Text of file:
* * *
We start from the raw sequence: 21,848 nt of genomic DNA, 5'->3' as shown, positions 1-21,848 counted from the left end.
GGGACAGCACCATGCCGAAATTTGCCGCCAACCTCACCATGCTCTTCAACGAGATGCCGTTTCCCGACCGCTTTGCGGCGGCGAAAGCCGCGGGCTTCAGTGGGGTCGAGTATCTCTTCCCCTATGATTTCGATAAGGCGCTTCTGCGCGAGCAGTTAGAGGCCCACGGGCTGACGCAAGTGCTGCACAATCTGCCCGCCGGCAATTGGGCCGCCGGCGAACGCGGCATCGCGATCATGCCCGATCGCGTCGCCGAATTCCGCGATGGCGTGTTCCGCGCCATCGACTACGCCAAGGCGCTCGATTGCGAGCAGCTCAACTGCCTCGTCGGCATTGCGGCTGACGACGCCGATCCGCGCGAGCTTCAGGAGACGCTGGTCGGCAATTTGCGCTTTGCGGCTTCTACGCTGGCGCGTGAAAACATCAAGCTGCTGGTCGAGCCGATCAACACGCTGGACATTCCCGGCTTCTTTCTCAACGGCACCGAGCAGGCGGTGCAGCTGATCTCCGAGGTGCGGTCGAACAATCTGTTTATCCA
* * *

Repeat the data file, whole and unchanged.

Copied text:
We start from the raw sequence: 21,848 nt of genomic DNA, 5'->3' as shown, positions 1-21,848 counted from the left end.
GGGACAGCACCATGCCGAAATTTGCCGCCAACCTCACCATGCTCTTCAACGAGATGCCGTTTCCCGACCGCTTTGCGGCGGCGAAAGCCGCGGGCTTCAGTGGGGTCGAGTATCTCTTCCCCTATGATTTCGATAAGGCGCTTCTGCGCGAGCAGTTAGAGGCCCACGGGCTGACGCAAGTGCTGCACAATCTGCCCGCCGGCAATTGGGCCGCCGGCGAACGCGGCATCGCGATCATGCCCGATCGCGTCGCCGAATTCCGCGATGGCGTGTTCCGCGCCATCGACTACGCCAAGGCGCTCGATTGCGAGCAGCTCAACTGCCTCGTCGGCATTGCGGCTGACGACGCCGATCCGCGCGAGCTTCAGGAGACGCTGGTCGGCAATTTGCGCTTTGCGGCTTCTACGCTGGCGCGTGAAAACATCAAGCTGCTGGTCGAGCCGATCAACACGCTGGACATTCCCGGCTTCTTTCTCAACGGCACCGAGCAGGCGGTGCAGCTGATCTCCGAGGTGCGGTCGAACAATCTGTTTATCCA